WonderBook: The Illustrated Guide To Creating Imaginative Fiction By Jeff Vandermeer
(Click pictures to enlarge)
This book was recommended to me by @rageofthenerd, and it’s one of those purchases I’ve never regretted. Books offering writing advice often earn my grudging respect at best. I find a lot of them a bit too high-handed. A bit “You must” “You should” “You will”, which can restrict a writer’s creativity, rather than indulging it.
Wonderbook is something completely different. There’s no denying that it’s a powerful guide for all stages of the creative process, from inception to revision, but this book explores so much more than that. It’s a surreal and vivid insight into writing as a culture, with its own historical roots and powerful possibilities. It doesn’t so much tell you how to write as lay out the options in front of you and invite you to try them all, and above all else, enjoy the process.
But the best thing about this book, for me, is how it shifted my perspective on creativity.
In the modern world, despite “creative thinkers” being an employment buzzword, creators of all types are often looked down upon as immature daydreamers. Creativity is not something we are encouraged to pursue for creativity’s sake. If it’s not going to make you a profit, why bother?
Except Wonderbook does away with that.The author discusses nurturing your creativity as you might nurture your soul. It interleaves advice on different forms of writing, readers, style and substance with essays on the importance of creativity to humanity as a whole, and to the individual.
I’ve owned this book for a while, and I’ve still not read it all the way through. It’s something I dip into and enjoy in small doses, but I am always left with food for thought, as well as a greater respect for both myself and my fellow creators.
(The above images are copyrighted material duplicated only for the purpose of this post, which is in no way officially related to the book beyond that I bought it and enjoyed it so much I wanted to tell other people about it.)
The fact that the adventure is often lonely doesn’t mean it is narcissistic - a common (and lethal!) misunderstanding. The beautiful paradox of art is that what is a private journey is released to the world where it enters into the fabric of other lives.
I found this encouraging nugget inside the “World’s First Fully Illustrated Creative Writing Book” - Wonderbook by Jeff Vandermeer. If you’re a creative writer of any sort or just like cool pictures, it’s for you.
I think our species is wired to tell stories, just as we are wired to be curious, loving, playful. We tumble into the world with this extraordinary thing: a creative imagination. And it is erotic–inspired by the breath of life. In other words, the impulse to crate is like the impulse to breathe.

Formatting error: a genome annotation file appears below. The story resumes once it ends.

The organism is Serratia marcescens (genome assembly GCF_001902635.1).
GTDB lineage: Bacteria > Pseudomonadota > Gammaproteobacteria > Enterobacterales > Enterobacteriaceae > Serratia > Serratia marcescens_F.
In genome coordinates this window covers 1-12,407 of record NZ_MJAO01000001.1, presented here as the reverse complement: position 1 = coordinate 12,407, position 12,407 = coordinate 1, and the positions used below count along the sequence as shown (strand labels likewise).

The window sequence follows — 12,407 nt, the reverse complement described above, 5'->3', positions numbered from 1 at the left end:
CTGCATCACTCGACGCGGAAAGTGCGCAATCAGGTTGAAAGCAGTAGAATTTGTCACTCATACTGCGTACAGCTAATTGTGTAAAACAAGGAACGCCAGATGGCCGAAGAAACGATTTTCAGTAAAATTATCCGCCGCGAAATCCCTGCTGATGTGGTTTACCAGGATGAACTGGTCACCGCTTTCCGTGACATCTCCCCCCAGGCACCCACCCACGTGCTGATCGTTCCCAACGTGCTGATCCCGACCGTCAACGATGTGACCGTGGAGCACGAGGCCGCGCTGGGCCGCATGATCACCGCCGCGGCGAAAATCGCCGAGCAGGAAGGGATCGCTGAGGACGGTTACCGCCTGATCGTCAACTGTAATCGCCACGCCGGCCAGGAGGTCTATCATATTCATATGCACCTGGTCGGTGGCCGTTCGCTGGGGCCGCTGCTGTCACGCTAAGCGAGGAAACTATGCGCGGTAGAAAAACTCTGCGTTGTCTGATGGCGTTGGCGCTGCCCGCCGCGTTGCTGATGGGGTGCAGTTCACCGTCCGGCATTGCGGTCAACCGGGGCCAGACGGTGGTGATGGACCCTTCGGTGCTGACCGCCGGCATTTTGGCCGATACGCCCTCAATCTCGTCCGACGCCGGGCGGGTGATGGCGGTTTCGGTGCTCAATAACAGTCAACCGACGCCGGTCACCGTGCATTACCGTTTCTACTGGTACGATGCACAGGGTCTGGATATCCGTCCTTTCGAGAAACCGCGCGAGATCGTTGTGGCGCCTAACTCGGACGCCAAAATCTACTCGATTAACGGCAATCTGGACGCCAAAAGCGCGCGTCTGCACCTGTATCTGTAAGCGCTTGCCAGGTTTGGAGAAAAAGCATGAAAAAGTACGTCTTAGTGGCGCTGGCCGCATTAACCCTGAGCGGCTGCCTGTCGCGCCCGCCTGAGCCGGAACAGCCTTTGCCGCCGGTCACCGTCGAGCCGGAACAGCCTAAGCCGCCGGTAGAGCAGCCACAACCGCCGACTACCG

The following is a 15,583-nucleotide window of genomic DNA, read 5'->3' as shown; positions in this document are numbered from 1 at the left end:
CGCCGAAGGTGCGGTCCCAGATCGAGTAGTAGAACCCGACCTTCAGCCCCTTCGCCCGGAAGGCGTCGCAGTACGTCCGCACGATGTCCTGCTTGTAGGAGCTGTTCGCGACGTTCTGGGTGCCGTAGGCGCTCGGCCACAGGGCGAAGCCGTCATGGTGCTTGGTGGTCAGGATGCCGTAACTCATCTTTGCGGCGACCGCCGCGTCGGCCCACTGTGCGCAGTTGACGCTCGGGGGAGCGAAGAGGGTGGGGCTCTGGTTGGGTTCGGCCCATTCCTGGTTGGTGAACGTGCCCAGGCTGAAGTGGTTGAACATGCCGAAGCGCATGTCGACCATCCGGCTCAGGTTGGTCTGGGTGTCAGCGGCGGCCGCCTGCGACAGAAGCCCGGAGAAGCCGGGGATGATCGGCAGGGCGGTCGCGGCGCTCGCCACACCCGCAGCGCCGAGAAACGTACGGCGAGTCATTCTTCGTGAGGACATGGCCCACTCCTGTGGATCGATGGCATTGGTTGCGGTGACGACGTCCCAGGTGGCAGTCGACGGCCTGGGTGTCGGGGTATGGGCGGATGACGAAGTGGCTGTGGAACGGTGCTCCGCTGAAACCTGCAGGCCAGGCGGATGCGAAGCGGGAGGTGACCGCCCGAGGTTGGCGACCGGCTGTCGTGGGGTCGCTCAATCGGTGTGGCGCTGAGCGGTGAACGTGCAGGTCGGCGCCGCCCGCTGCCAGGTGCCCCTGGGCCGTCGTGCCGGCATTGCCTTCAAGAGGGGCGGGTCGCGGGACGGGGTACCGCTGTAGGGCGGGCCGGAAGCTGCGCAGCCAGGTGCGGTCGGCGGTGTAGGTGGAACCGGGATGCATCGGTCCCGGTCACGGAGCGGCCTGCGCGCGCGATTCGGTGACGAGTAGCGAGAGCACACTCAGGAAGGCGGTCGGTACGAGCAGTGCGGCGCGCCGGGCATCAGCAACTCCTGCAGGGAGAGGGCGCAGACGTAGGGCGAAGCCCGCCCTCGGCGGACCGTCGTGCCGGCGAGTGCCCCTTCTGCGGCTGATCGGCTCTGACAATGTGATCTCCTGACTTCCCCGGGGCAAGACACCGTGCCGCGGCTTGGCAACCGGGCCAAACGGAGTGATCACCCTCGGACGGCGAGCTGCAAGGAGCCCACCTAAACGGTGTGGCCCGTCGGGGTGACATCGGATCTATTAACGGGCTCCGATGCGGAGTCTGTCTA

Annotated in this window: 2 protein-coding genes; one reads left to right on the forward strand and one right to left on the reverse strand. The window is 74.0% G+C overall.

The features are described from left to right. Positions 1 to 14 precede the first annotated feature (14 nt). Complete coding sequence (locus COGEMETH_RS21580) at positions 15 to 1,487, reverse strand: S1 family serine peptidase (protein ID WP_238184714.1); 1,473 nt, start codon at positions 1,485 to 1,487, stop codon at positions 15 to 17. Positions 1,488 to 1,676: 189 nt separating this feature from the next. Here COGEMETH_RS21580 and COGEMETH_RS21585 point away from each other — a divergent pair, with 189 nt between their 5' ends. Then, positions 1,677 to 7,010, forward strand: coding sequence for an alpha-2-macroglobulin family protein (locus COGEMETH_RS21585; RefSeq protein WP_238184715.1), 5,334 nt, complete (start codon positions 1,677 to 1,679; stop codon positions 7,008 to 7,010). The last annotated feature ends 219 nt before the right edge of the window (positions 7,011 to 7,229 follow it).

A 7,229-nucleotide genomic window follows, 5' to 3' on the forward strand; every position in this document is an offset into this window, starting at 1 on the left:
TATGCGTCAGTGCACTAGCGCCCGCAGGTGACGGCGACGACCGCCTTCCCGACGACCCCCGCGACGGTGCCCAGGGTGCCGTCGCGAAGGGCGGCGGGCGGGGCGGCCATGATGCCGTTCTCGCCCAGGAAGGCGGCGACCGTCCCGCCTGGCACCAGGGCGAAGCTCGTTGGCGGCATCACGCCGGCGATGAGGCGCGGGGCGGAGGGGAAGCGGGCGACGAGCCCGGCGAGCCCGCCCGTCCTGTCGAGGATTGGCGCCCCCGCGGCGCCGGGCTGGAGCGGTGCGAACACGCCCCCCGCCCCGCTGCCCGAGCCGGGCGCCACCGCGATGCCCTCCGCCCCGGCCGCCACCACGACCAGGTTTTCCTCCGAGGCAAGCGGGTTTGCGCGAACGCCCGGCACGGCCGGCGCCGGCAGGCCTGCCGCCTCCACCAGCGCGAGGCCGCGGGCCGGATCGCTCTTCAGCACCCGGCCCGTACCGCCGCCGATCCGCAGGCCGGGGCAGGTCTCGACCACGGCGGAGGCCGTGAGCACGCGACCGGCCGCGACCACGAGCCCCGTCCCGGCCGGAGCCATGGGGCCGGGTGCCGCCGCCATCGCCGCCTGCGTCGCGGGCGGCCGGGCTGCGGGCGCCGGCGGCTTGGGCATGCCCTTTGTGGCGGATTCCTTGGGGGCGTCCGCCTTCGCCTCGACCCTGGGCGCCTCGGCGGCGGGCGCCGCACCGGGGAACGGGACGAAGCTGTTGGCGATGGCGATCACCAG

The reader doesn’t want to hear how stupidly real people talk. No, the reader wants people to talk in poetry, like on the television show Deadwood. What the reader wants also is just the meat of the conversation, and sometimes for that meat to be pressed until it bleeds. The job of the writer is just to dip into that blood, keep on writing.
I have been included in an amazing writing guide that uses hundreds of images by artists and illustrators as inspiration for creative writing.
I have 4 artworks used as illustration on seven pages, an interview and even a full page picture of my studio shelves.
Jeff VanderMeer, award-winning author of The Steampunk Bible, has taken a completely new and wholly original approach to the writing guide, and created a manual that not only utilizes invaluable written information, but also teaches via scores of helpful and stimulating illustrations. Through an accessible, example-rich approach that emphasizes the importance of playfulness as well as pragmatism, Wonderbook energizes and motivates while also providing practical, nuts-and-bolts advice about how to improve as a writer. The book is filled with more than 200 images and pictorial exercises that will expand the reader’s creativity. These imaginative and influential illustrations are sure to inspire the next generation of aspiring fantasy writers.
VanderMeer’s instructions touch upon many aspects of creative writing that will improve the reader’s skills, such as plotting, structure, worldbuilding, creating scenes, and narrative design. Wonderbook features an impressive array of helpful tactics and essays from some of the biggest names in fantasy and sci-fi today, including:
• George R. R. Martin • Lev Grossman • Neil Gaiman • Junot Díaz • Karen Joy Fowler • Charles Yu
About the Author Jeff VanderMeer is the author of more than twenty books and a two-time winner of the World Fantasy Award. His books have made the year’s-best lists of Publishers Weekly, LA Weekly, the Washington Post, Amazon, the San Francisco Chronicle, and many more. He is the cofounder and codirector of Shared Worlds, a unique writing camp for teenagers, and has taught at Clarion, the world’s premiere fantasy/sci-fi workshop for adults. VanderMeer is based in Tallahassee, Florida.
So I haven’t seen many people on tumblr talking about this Book of Spells thing? It seems really cool and of course I want to get my hands on anything that says ‘new writing from JK Rowling’.
Unfortunately I will never get to check it out because I can’t justify buying a PS3 for one game, especially when I won’t use it for anything else, I mean my fam already has a blu ray player and a Wii, and I know they won’t release it for another platform because of Pottermore’s partnership with Sony.